Yes – and frankly, if you’re not ready to be president at the start of the third year, you’ll never be ready. We’ve tried to make it so that incoming board members get to grips with it as quickly as possible, but it does take time. In my year as president – and every other president I’ve spoken to has said the same – when you get to the end of it you think, ‘I can do this now, let’s start again’ – but you’re burned out, and your year has come and gone. Also, in a lot of organisations it’s very difficult to avoid the trap of it being run by a bunch of ‘good old boys’ – the fact that you get unceremoniously booted off at the end of your service is actually really healthy.
How do you look back on your time as president?
I look on it – in the context of being on the main board for five years in total – as being my highest professional achievement. To work with people who are smarter than me, more successful than me, it makes you raise your game. It was a unique opportunity: although I try to run my businesses in a democratic way, really it’s a benign dictatorship; but with InfoComm there was a common purpose, there were no competition issues, it was very successful both financially and operationally, and we had the chance to do good things. It was just a very inspiring experience.
I also look back and think, ‘How the hell did I do it?’ as I was effectively doing four jobs at the time: I was president of InfoComm, CEO of Paradigm, CEO of Simulation Displays and also moderating a task group writing an ANSI standard. I still haven’t got an answer to that.
How has the field of rear-projection developed during the lifetime of Paradigm?
Paradigm originally existed as a general AV company when it was started in the late 1980s, but in the early 1990s we reformed it as a specialist rear-projection company, and from that into a specialist manufacturer and distributor. In those days when projectors were so dim – 200 ANSI lumens from a CRT projector was regarded as stonkingly bright – that to get a large image bright enough to be seen in a boardroom, by and large you had to do rear-projection. So the rear-projection market was a significant part of the business, and in those days it was all about winning market share – which we got thanks to the combination of our expertise in optical design, the fact that we made modular mirror systems that the dealers could install themselves, and the huge success we had with dnp rear-projection screens.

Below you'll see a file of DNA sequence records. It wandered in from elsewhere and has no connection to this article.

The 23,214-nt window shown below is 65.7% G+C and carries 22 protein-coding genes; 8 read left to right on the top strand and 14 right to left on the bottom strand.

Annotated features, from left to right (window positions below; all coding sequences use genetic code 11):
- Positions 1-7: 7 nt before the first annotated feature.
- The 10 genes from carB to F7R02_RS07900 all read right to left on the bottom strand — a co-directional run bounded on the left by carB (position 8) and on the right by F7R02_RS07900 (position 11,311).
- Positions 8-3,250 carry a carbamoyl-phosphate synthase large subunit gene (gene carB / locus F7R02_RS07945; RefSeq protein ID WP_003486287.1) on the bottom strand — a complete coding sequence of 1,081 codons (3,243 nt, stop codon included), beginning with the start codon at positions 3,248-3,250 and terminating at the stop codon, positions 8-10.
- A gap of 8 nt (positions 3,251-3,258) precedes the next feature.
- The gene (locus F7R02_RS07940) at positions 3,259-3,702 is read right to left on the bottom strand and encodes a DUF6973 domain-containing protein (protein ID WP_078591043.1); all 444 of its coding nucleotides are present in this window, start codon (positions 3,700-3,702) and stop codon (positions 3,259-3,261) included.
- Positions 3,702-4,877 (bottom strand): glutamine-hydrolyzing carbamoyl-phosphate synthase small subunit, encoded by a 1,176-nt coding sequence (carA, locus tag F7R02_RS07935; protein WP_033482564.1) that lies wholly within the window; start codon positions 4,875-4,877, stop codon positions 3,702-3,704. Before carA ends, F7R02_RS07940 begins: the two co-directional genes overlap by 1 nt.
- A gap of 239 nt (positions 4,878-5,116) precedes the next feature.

As projectors got brighter and flatpanel technologies came in, we knew that rear-projection was going to go away as a significant source of corporate revenue, and so we moved into interactivity, and dnp came out with Supernova technology, which allows front-projection to be used in high ambient light. What’s happened with rear-projection is that it’s become more specialist: it’s used mostly for signage, for large displays in corporates above 80 or 90 inches, it’s used in the leisure industry, and it’s used a lot in the simulation industry – which is partly the reason why we span out our simulation business from the main business. But in fact, rear-projection is coming back – we’re seeing a significant uptick. In the ANSI standard that applies to projected image quality, a lot of the higher levels can only be achieved with rear-projection.
ISE is approaching – you must be an ISE veteran…
Yes – in one form or another I’ve been an exhibitor every year since it started in Geneva, until this year. I was on the board of ISE until the end of 2012 and I still sit on the advisory board, so I have a very strong connection and affection for ISE. What Mike Blackman has achieved with that show, in my view, is one of the major achievements in the AV industry. To see ISE go above and beyond the US InfoComm show – and it’s still accelerating – is the most fantastic achievement. Mike has led a really great team of people and has helped them all to be really successful. I just love the show to bits.
I’m really looking forward to the show this year because for the first time I’m not exhibiting, I’m not on the InfoComm board, I’m not on the ISE board, I’m not teaching – I’m going to go and do some business!
Do you have any ISE survival tips?
There’s one tip that’s completely useless, because no-one observes it: you shouldn’t drink! No, my tip is to take more time than you think you need. Have a very structured calendar with good space between the slots. It’s such a compressed event, it’s quite hard to move around, and the halls have the most random pattern which gets worse every year. I tend to book my meetings on the hour, and try to finish them after 30 or 40 minutes. But the trouble is I walk from one hall to another and see someone I haven’t seen for yonks… it’s so hard to move around. But it’s a great thing.